There's new evidence that mild pulses of electricity can relieve depression — if they reach the right target in the brain.
A study of 25 people with epilepsy found that those who had symptoms of depression felt better almost immediately when doctors electrically stimulated an area of the brain just above the eyes, a team reported Thursday in the journal Current Biology.
These people were in the hospital awaiting surgery and had wires inserted into their brains to help doctors locate the source of their seizures.
Several of the patients talked about the change they felt when the stimulation of the lateral orbitofrontal cortex began, says Kristin Sellers, an author of the paper and a postdoctoral researcher at the University of California, San Francisco. One person's response was: "Wow, I feel a lot better. ... What did you guys do?"
The stimulation only lasted a few minutes. After it stopped, the effect on mood quickly faded.
To be sure that the effect was real, the researchers also pretended to stimulate the lateral OFC in the same patients without actually running current through the tiny wires implanted in their brains. In those sham treatments, there was no discernible change.
The results add to the evidence that patients with depression can be helped with an approach known as deep brain stimulation.
DBS is an approved treatment for tremors, including those associated with Parkinson's disease. But results with depression have been less consistent, and DBS isn't approved for this purpose by the Food and Drug Administration.
The latest study represents "another piece in a very complicated puzzle, a very important piece," says Dr. Helen Mayberg, a pioneer in the use of DBS to treat depression.
The study also offers strong evidence that stimulating the OFC can temporarily improve the mood of a person who is feeling depressed, says Mayberg, who directs the Center for Advanced Circuit Therapeutics, which is part of the Mount Sinai Health System in New York.
But it's unclear whether the stimulation can produce long-lasting changes, she says. Also, the study couldn't answer a critical question because it only looked at people who were reporting transient symptoms of depression.
"What happens if you did this in people who actually have failed every kind of treatment for a major depressive episode and are chronically and intractably ill," Mayberg says.
Meanwhile, her own team has been able to help about 80 percent of those patients by stimulating a different area of the brain — one that happens to share many connections with the OFC.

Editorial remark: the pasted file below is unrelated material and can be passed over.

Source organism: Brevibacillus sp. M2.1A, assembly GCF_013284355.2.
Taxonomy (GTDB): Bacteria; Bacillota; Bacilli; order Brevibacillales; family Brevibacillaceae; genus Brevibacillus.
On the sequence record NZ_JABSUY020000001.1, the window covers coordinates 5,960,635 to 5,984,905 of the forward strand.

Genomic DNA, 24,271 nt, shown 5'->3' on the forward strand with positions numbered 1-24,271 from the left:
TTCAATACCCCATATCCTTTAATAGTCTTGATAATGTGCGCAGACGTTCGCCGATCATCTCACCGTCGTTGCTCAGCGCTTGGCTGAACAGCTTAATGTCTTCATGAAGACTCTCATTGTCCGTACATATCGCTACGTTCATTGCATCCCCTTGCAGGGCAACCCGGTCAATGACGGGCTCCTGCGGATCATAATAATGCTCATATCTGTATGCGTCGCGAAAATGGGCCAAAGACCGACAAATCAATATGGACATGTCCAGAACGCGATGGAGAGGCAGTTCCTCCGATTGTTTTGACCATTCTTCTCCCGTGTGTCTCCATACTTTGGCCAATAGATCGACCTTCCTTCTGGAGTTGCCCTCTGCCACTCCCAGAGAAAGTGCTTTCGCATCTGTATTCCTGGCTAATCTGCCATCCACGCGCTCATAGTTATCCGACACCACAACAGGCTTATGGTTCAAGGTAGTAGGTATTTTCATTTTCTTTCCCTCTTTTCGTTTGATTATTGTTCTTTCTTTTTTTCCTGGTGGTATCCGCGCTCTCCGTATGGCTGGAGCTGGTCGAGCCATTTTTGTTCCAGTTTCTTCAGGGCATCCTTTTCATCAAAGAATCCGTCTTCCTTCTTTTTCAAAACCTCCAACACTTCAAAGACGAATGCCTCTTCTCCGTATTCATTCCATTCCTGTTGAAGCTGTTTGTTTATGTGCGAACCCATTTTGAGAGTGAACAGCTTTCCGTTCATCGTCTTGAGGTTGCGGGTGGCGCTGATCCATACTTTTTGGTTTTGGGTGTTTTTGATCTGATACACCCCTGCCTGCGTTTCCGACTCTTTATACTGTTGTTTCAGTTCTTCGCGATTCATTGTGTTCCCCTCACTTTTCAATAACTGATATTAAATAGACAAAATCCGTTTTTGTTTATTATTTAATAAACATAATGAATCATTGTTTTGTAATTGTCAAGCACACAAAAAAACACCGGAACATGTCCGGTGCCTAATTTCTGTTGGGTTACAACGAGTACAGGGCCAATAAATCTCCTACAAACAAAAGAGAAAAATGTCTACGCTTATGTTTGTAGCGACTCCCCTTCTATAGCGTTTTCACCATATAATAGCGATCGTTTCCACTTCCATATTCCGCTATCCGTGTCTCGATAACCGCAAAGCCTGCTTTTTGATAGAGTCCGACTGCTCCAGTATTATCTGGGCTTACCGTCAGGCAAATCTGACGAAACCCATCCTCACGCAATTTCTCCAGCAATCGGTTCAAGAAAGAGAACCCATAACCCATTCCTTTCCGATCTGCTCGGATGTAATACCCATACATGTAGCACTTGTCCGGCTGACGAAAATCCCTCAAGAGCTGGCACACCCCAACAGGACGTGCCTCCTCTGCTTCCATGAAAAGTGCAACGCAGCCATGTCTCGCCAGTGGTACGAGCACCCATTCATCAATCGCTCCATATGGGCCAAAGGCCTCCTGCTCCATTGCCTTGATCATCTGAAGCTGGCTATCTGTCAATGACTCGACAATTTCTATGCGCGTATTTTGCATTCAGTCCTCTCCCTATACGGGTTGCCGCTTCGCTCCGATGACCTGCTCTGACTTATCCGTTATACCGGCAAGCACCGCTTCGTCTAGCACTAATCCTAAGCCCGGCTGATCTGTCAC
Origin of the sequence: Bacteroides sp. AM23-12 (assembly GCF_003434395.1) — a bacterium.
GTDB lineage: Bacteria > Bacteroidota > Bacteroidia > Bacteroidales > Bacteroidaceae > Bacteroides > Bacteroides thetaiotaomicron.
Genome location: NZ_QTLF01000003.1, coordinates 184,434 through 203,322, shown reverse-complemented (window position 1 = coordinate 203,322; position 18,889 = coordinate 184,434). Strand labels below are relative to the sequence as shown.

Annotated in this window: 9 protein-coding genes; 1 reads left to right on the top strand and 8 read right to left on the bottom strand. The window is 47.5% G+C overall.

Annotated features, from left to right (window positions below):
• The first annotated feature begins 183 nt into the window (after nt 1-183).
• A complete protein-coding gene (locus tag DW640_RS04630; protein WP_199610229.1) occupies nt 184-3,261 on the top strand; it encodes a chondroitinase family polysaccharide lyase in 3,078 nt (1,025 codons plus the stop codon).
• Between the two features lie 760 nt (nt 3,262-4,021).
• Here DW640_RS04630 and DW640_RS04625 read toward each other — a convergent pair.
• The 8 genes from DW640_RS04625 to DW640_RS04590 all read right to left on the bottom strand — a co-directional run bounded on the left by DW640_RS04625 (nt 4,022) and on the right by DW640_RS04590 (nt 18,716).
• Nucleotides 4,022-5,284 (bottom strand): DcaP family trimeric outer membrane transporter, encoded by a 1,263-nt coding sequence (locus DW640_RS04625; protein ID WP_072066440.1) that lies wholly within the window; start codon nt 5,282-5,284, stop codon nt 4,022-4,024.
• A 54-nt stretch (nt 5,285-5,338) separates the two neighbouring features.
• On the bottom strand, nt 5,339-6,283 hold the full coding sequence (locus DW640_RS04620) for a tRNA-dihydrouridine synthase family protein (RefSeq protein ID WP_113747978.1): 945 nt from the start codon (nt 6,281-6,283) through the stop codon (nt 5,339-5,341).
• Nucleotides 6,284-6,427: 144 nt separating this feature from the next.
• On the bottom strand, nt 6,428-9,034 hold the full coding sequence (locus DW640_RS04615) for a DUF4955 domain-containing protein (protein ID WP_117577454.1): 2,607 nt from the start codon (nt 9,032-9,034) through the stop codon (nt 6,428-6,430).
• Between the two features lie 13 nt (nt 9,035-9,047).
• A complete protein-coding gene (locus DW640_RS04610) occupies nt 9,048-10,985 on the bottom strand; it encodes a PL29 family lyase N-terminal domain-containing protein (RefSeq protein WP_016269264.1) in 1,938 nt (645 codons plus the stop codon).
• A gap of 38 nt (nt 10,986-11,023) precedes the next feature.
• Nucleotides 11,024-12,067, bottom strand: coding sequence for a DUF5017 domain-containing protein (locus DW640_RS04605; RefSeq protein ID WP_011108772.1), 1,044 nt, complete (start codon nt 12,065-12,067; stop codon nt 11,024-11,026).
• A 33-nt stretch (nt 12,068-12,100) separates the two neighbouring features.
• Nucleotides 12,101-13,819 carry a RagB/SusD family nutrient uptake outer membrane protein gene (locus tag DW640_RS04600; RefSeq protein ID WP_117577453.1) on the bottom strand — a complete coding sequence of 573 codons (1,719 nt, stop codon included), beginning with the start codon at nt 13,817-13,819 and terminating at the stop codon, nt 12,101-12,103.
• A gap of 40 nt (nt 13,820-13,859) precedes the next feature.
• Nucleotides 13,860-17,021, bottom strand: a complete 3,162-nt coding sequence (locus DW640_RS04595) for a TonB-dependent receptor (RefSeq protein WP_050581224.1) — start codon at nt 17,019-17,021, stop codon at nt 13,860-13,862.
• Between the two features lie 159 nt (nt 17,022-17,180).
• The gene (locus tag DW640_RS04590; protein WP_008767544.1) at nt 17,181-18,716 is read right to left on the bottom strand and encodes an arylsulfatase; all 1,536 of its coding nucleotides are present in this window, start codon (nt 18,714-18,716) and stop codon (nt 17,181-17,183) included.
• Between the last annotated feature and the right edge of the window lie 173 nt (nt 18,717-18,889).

The latest study offers "more evidence that [DBS] is something that is real and will work for depression," says Al Fenoy, an associate professor of neurosurgery at the University of Texas Health Science Center at Houston.
Fenoy is part of a team that has had success treating depression by stimulating yet another brain area that shares connections with the OFC. "We're all (working) along a very similar pathway," he says. "One of the common denominators might be this orbitofrontal area."
But it's also possible that different types of depression will require different targets, Fenoy says.
All of the research on brain stimulation reflects a move away from the long-held view that depression is caused by a chemical imbalance in the brain.
"A more sort of modern conception is thinking of depression as a circuit dysfunction, meaning that there's something about the way cells in the brain are talking to each other that is not quite right," says Dr. Vikram Rao, an author of the new study and an assistant professor of clinical neurology at UCSF.
So researchers have been trying to identify faulty circuits and make them work better using electrical pulses. The challenge has been to find areas that have a really good connection to the malfunctioning circuit
"The way that I like to think about it is we're trying to get onto a highway and there's a lot of different on-ramps," Sellers says.
The UCSF team took a novel approach to this task by studying patients with epilepsy who were awaiting surgery. That meant they already had wires inserted into their brains to help doctors locate the source of their seizures.
In a previous, related study, UCSF researchers had used a different group of epilepsy patients to identify circuits in the brain that indicated whether people were happy or sad. This time, they were able to use these wires to not only monitor various brain circuits involved in mood but also electrically stimulate some of those areas.
The researchers were able to use the technique in many different areas in the brain. And Sellers says they got an immediate response when they stimulated the OFC.
"What we found was that consistently, stimulation in the lateral OFC was improving mood in symptomatic patients," Sellers says. What's more, more powerful stimulation produced a more dramatic improvement in mood, she says. There were no issues with side effects, including mania, which has been seen in some previous experiments with brain stimulation.
That's probably because the OFC offers a really good on-ramp to brain networks involved in depression, Rao says. "It does seem to be a crossroads for connecting many different brain regions that had been implicated in regulating our mood."
And Rao says the results suggest that stimulation of this area is improving the function of a faulty circuit, rather than just making everyone happier.
"Only the people who had symptoms [of depression] to start with improved their mood, which suggests that perhaps the effect of what we're doing is to normalize activity that starts off abnormal," Rao says.